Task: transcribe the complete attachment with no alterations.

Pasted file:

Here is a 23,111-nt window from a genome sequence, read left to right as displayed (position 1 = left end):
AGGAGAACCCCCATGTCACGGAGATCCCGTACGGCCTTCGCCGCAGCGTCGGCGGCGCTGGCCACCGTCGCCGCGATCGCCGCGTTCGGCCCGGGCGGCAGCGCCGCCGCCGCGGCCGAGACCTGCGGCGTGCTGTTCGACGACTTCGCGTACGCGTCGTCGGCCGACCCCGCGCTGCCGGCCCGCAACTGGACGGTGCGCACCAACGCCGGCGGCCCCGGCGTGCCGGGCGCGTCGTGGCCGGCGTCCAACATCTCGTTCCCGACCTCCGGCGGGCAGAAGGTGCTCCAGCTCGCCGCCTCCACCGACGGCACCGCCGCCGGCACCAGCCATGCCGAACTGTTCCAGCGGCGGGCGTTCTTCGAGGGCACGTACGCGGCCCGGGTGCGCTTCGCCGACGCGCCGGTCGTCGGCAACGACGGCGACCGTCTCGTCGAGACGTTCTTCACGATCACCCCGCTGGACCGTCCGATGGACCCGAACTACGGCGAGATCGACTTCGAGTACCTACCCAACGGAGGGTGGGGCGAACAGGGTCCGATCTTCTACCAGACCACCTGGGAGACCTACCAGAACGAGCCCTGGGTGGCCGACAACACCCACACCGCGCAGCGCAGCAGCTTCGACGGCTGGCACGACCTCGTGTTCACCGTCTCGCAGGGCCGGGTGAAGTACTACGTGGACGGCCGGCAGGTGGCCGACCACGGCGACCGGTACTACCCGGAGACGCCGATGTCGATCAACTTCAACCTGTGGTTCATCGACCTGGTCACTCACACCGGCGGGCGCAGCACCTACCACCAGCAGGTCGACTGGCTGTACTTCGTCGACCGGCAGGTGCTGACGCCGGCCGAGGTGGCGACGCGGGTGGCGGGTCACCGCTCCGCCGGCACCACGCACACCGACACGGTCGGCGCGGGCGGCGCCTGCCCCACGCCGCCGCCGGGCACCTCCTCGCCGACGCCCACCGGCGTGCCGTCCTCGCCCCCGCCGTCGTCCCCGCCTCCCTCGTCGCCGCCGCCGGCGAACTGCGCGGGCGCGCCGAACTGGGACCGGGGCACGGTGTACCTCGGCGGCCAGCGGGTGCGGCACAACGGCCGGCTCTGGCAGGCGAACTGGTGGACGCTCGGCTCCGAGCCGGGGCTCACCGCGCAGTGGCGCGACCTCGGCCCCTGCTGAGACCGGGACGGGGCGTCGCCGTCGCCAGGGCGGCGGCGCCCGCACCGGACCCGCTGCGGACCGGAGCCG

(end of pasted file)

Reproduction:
Here is a 23,111-nt window from a genome sequence, read left to right as displayed (position 1 = left end):
AGGAGAACCCCCATGTCACGGAGATCCCGTACGGCCTTCGCCGCAGCGTCGGCGGCGCTGGCCACCGTCGCCGCGATCGCCGCGTTCGGCCCGGGCGGCAGCGCCGCCGCCGCGGCCGAGACCTGCGGCGTGCTGTTCGACGACTTCGCGTACGCGTCGTCGGCCGACCCCGCGCTGCCGGCCCGCAACTGGACGGTGCGCACCAACGCCGGCGGCCCCGGCGTGCCGGGCGCGTCGTGGCCGGCGTCCAACATCTCGTTCCCGACCTCCGGCGGGCAGAAGGTGCTCCAGCTCGCCGCCTCCACCGACGGCACCGCCGCCGGCACCAGCCATGCCGAACTGTTCCAGCGGCGGGCGTTCTTCGAGGGCACGTACGCGGCCCGGGTGCGCTTCGCCGACGCGCCGGTCGTCGGCAACGACGGCGACCGTCTCGTCGAGACGTTCTTCACGATCACCCCGCTGGACCGTCCGATGGACCCGAACTACGGCGAGATCGACTTCGAGTACCTACCCAACGGAGGGTGGGGCGAACAGGGTCCGATCTTCTACCAGACCACCTGGGAGACCTACCAGAACGAGCCCTGGGTGGCCGACAACACCCACACCGCGCAGCGCAGCAGCTTCGACGGCTGGCACGACCTCGTGTTCACCGTCTCGCAGGGCCGGGTGAAGTACTACGTGGACGGCCGGCAGGTGGCCGACCACGGCGACCGGTACTACCCGGAGACGCCGATGTCGATCAACTTCAACCTGTGGTTCATCGACCTGGTCACTCACACCGGCGGGCGCAGCACCTACCACCAGCAGGTCGACTGGCTGTACTTCGTCGACCGGCAGGTGCTGACGCCGGCCGAGGTGGCGACGCGGGTGGCGGGTCACCGCTCCGCCGGCACCACGCACACCGACACGGTCGGCGCGGGCGGCGCCTGCCCCACGCCGCCGCCGGGCACCTCCTCGCCGACGCCCACCGGCGTGCCGTCCTCGCCCCCGCCGTCGTCCCCGCCTCCCTCGTCGCCGCCGCCGGCGAACTGCGCGGGCGCGCCGAACTGGGACCGGGGCACGGTGTACCTCGGCGGCCAGCGGGTGCGGCACAACGGCCGGCTCTGGCAGGCGAACTGGTGGACGCTCGGCTCCGAGCCGGGGCTCACCGCGCAGTGGCGCGACCTCGGCCCCTGCTGAGACCGGGACGGGGCGTCGCCGTCGCCAGGGCGGCGGCGCCCGCACCGGACCCGCTGCGGACCGGAGCCG